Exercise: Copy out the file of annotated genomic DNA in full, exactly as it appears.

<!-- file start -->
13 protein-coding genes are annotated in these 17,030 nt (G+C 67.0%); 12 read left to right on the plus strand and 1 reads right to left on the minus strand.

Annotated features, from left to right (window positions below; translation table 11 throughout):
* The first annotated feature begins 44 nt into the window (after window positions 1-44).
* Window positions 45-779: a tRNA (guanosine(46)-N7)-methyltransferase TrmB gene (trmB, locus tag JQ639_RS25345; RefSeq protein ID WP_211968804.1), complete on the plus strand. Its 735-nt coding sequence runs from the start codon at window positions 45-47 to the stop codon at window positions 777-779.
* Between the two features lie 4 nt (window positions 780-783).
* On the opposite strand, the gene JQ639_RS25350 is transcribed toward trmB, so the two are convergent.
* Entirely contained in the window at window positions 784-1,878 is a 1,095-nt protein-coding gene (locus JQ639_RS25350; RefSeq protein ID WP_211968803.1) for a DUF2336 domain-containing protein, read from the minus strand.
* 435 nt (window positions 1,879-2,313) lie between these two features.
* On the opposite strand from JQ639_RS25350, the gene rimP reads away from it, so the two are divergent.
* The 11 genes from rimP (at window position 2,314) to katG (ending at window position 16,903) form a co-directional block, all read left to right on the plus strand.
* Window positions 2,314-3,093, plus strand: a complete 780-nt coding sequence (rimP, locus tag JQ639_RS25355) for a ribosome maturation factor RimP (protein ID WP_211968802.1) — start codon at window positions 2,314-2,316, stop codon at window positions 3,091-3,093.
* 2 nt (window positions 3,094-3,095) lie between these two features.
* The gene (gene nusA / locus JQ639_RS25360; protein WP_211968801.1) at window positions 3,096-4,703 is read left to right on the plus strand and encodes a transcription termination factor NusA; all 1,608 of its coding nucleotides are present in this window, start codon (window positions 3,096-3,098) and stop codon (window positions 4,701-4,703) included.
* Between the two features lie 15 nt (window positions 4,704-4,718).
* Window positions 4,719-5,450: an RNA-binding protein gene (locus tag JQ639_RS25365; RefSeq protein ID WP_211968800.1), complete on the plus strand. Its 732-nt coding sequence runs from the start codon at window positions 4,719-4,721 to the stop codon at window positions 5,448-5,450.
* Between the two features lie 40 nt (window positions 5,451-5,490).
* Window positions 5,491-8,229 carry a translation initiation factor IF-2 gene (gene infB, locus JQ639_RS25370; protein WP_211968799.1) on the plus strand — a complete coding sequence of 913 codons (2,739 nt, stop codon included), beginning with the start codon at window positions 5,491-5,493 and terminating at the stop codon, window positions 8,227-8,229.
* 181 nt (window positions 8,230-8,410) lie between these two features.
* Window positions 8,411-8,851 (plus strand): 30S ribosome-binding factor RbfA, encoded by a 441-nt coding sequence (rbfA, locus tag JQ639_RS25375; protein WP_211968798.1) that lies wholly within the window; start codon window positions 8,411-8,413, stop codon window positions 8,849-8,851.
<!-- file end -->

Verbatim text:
13 protein-coding genes are annotated in these 17,030 nt (G+C 67.0%); 12 read left to right on the plus strand and 1 reads right to left on the minus strand.

Annotated features, from left to right (window positions below; translation table 11 throughout):
* The first annotated feature begins 44 nt into the window (after window positions 1-44).
* Window positions 45-779: a tRNA (guanosine(46)-N7)-methyltransferase TrmB gene (trmB, locus tag JQ639_RS25345; RefSeq protein ID WP_211968804.1), complete on the plus strand. Its 735-nt coding sequence runs from the start codon at window positions 45-47 to the stop codon at window positions 777-779.
* Between the two features lie 4 nt (window positions 780-783).
* On the opposite strand, the gene JQ639_RS25350 is transcribed toward trmB, so the two are convergent.
* Entirely contained in the window at window positions 784-1,878 is a 1,095-nt protein-coding gene (locus JQ639_RS25350; RefSeq protein ID WP_211968803.1) for a DUF2336 domain-containing protein, read from the minus strand.
* 435 nt (window positions 1,879-2,313) lie between these two features.
* On the opposite strand from JQ639_RS25350, the gene rimP reads away from it, so the two are divergent.
* The 11 genes from rimP (at window position 2,314) to katG (ending at window position 16,903) form a co-directional block, all read left to right on the plus strand.
* Window positions 2,314-3,093, plus strand: a complete 780-nt coding sequence (rimP, locus tag JQ639_RS25355) for a ribosome maturation factor RimP (protein ID WP_211968802.1) — start codon at window positions 2,314-2,316, stop codon at window positions 3,091-3,093.
* 2 nt (window positions 3,094-3,095) lie between these two features.
* The gene (gene nusA / locus JQ639_RS25360; protein WP_211968801.1) at window positions 3,096-4,703 is read left to right on the plus strand and encodes a transcription termination factor NusA; all 1,608 of its coding nucleotides are present in this window, start codon (window positions 3,096-3,098) and stop codon (window positions 4,701-4,703) included.
* Between the two features lie 15 nt (window positions 4,704-4,718).
* Window positions 4,719-5,450: an RNA-binding protein gene (locus tag JQ639_RS25365; RefSeq protein ID WP_211968800.1), complete on the plus strand. Its 732-nt coding sequence runs from the start codon at window positions 4,719-4,721 to the stop codon at window positions 5,448-5,450.
* Between the two features lie 40 nt (window positions 5,451-5,490).
* Window positions 5,491-8,229 carry a translation initiation factor IF-2 gene (gene infB, locus JQ639_RS25370; protein WP_211968799.1) on the plus strand — a complete coding sequence of 913 codons (2,739 nt, stop codon included), beginning with the start codon at window positions 5,491-5,493 and terminating at the stop codon, window positions 8,227-8,229.
* 181 nt (window positions 8,230-8,410) lie between these two features.
* Window positions 8,411-8,851 (plus strand): 30S ribosome-binding factor RbfA, encoded by a 441-nt coding sequence (rbfA, locus tag JQ639_RS25375; protein WP_211968798.1) that lies wholly within the window; start codon window positions 8,411-8,413, stop codon window positions 8,849-8,851.